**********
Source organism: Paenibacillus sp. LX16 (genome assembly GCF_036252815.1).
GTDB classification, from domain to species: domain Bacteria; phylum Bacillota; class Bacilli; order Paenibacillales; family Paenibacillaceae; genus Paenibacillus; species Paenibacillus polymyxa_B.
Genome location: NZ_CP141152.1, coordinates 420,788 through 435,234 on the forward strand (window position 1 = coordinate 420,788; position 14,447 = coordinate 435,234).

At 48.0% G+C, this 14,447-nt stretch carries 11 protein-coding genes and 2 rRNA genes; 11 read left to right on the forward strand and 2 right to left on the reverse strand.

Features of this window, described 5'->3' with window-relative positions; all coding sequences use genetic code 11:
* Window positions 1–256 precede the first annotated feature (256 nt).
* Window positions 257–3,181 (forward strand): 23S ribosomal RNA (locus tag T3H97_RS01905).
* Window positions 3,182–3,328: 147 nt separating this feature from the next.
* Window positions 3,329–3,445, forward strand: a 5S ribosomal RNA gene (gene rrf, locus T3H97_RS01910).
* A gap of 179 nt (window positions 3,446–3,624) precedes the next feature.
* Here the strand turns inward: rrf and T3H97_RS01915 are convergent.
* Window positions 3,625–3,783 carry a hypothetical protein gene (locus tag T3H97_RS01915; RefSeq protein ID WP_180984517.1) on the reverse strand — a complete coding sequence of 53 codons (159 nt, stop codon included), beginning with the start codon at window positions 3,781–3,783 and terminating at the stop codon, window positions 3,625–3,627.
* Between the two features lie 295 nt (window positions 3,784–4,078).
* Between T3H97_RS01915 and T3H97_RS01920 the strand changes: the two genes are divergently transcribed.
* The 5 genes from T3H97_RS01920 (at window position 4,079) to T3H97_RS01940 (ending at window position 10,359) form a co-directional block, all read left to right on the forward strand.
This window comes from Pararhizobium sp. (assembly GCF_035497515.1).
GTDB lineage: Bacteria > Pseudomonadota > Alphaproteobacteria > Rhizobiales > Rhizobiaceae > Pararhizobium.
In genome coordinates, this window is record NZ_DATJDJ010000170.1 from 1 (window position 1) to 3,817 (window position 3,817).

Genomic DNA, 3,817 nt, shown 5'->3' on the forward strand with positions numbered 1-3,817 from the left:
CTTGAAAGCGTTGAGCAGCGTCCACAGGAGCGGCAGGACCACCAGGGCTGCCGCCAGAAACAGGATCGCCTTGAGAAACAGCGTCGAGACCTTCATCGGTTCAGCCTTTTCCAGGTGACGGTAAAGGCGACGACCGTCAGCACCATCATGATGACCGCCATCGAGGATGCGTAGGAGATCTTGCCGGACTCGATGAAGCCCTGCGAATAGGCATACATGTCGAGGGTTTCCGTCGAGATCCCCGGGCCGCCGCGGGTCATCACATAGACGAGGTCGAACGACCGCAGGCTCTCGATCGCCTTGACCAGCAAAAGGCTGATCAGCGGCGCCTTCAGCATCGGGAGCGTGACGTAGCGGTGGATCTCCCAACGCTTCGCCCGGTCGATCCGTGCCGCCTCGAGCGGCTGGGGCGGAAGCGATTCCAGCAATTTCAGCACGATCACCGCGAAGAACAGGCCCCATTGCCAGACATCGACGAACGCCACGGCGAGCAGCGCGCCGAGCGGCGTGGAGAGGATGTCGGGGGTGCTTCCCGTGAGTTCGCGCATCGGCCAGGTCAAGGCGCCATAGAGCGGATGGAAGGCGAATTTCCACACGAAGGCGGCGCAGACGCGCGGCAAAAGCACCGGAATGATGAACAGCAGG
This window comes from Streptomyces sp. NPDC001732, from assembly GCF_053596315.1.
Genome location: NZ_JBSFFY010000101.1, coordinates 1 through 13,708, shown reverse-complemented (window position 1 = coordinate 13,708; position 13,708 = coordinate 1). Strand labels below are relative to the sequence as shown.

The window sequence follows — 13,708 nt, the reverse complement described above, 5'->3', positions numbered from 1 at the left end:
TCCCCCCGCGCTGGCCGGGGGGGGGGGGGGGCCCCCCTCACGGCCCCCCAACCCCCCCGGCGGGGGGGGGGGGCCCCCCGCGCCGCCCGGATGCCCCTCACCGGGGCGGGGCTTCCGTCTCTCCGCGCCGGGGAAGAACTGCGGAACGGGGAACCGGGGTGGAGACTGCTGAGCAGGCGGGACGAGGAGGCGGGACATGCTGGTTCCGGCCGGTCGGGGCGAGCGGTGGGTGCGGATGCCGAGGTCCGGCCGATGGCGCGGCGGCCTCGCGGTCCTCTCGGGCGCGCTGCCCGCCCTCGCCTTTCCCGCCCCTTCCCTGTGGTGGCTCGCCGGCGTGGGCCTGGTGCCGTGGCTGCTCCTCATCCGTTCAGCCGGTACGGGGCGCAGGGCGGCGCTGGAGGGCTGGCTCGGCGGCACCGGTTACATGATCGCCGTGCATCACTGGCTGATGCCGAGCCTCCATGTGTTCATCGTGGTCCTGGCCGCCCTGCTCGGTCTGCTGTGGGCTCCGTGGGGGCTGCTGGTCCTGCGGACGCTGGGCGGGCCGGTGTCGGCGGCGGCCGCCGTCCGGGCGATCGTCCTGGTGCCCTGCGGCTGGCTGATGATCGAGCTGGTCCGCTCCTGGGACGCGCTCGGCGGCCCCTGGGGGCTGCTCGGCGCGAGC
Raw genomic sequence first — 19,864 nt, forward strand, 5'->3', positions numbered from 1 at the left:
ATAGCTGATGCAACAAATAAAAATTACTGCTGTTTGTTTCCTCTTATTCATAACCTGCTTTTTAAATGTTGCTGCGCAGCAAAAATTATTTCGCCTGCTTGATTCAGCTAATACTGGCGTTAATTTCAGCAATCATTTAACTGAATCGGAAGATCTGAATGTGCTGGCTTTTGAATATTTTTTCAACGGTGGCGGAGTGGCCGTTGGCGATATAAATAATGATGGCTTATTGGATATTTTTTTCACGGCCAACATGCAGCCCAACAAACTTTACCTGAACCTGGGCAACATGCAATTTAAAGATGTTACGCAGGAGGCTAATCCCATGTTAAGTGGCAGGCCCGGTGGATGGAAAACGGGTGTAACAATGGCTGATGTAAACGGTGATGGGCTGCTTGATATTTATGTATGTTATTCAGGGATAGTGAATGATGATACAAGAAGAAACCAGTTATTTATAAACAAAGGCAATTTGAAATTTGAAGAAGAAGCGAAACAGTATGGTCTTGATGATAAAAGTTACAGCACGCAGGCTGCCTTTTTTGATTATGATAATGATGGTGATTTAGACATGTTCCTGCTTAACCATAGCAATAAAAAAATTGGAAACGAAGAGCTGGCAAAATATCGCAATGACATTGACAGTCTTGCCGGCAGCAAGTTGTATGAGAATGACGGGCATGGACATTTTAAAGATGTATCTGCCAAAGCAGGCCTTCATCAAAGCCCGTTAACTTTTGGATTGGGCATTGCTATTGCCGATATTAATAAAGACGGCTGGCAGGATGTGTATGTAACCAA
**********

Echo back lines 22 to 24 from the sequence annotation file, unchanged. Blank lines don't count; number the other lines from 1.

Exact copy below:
Genome location: NZ_JBSFFY010000101.1, coordinates 1 through 13,708, shown reverse-complemented (window position 1 = coordinate 13,708; position 13,708 = coordinate 1). Strand labels below are relative to the sequence as shown.

The window sequence follows — 13,708 nt, the reverse complement described above, 5'->3', positions numbered from 1 at the left end:
TCCCCCCGCGCTGGCCGGGGGGGGGGGGGGGCCCCCCTCACGGCCCCCCAACCCCCCCGGCGGGGGGGGGGGGCCCCCCGCGCCGCCCGGATGCCCCTCACCGGGGCGGGGCTTCCGTCTCTCCGCGCCGGGGAAGAACTGCGGAACGGGGAACCGGGGTGGAGACTGCTGAGCAGGCGGGACGAGGAGGCGGGACATGCTGGTTCCGGCCGGTCGGGGCGAGCGGTGGGTGCGGATGCCGAGGTCCGGCCGATGGCGCGGCGGCCTCGCGGTCCTCTCGGGCGCGCTGCCCGCCCTCGCCTTTCCCGCCCCTTCCCTGTGGTGGCTCGCCGGCGTGGGCCTGGTGCCGTGGCTGCTCCTCATCCGTTCAGCCGGTACGGGGCGCAGGGCGGCGCTGGAGGGCTGGCTCGGCGGCACCGGTTACATGATCGCCGTGCATCACTGGCTGATGCCGAGCCTCCATGTGTTCATCGTGGTCCTGGCCGCCCTGCTCGGTCTGCTGTGGGCTCCGTGGGGGCTGCTGGTCCTGCGGACGCTGGGCGGGCCGGTGTCGGCGGCGGCCGCCGTCCGGGCGATCGTCCTGGTGCCCTGCGGCTGGCTGATGATCGAGCTGGTCCGCTCCTGGGACGCGCTCGGCGGCCCCTGGGGGCTGCTCGGCGCGAGC